I frequently see cyclists advised to “make eye contact” with motorists. I also see cyclists relate stories of a collision that occurs immediately after “the motorist looked straight at me.” Personally, I think “eye contact” advice is in the pretty useless category. Collisions occur because two objects have a course that intersects a given point at the same instant. Should such a situation occur, whether the two parties are making eye contact is irrelevant.
Considered carefully, this would seem to be pretty obvious. All good road users look at LOTS of different things as they proceed down any road. We look at the car ahead, we do head checks and mirror checks. We scan the side streets and the occupancy status of parked cars. There is a lot going on, and it behooves us to be aware to be safe. When I took driver’s ed, I was taught to keep my eyes MOVING.
Because there is a lot going on, IMHO, one should not depend on the results of an apparent “eye contact” as a primary indication of what a motorist intends to do next, and especially not if you are moving along the road when this “eye contact” occurs. Certainly, I try to pay attention to what the eyes and heads of motorists that may affect me are doing, but I find it is usually only one indicator, among many, of what the motorist is going to do. When it’s dark, or I’m moving quickly, it is not usually even that. If I were to come up with my own oversimplified advice, I’d say “watch the wheels.” It’s much easier to tell if a car’s wheels are turning and moving, than to glean similarly useful information from a motorist’s glance. Best, of course, is to look at the total situation, and adjust your actions to protect against possible choices that can put you or your motorist at risk.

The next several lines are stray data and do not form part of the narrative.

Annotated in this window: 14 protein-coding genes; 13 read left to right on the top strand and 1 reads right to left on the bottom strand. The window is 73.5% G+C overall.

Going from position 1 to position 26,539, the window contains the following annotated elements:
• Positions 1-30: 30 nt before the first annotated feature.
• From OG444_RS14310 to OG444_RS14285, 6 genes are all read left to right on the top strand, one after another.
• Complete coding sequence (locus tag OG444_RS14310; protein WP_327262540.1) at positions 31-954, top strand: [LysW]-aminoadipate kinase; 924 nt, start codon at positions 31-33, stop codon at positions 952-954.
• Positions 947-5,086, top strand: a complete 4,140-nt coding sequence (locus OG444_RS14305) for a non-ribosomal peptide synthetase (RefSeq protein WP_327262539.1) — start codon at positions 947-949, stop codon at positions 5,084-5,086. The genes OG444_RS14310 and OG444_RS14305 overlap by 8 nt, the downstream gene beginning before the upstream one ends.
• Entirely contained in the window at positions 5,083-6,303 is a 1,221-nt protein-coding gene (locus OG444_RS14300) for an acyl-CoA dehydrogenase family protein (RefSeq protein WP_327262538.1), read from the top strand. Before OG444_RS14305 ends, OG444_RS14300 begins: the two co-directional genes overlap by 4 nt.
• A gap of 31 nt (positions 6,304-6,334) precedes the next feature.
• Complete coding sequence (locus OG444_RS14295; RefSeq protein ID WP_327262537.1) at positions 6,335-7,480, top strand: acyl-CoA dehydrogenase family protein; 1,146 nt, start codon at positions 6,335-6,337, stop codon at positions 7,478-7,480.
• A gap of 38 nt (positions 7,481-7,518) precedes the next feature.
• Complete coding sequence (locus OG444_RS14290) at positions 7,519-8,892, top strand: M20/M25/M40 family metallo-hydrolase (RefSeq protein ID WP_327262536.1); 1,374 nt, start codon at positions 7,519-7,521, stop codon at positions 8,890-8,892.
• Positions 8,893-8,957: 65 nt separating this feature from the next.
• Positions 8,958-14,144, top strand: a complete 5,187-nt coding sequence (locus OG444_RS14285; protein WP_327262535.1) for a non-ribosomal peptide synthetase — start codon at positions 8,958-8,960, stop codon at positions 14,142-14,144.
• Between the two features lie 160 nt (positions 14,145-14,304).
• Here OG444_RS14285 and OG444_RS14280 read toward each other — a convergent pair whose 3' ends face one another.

PS: Had I actually been riding, instead of standing and taking photos, this might have been a situation in which a "Quick Turn" might have come in handy. "Quick Turns" are a skill which can be acquired in Traffic 101, but which isn't used in daily riding. You might never need to make one on the road, but it is a skill that might save your life. I periodically practice "Quick Turns" in an empty parking lot.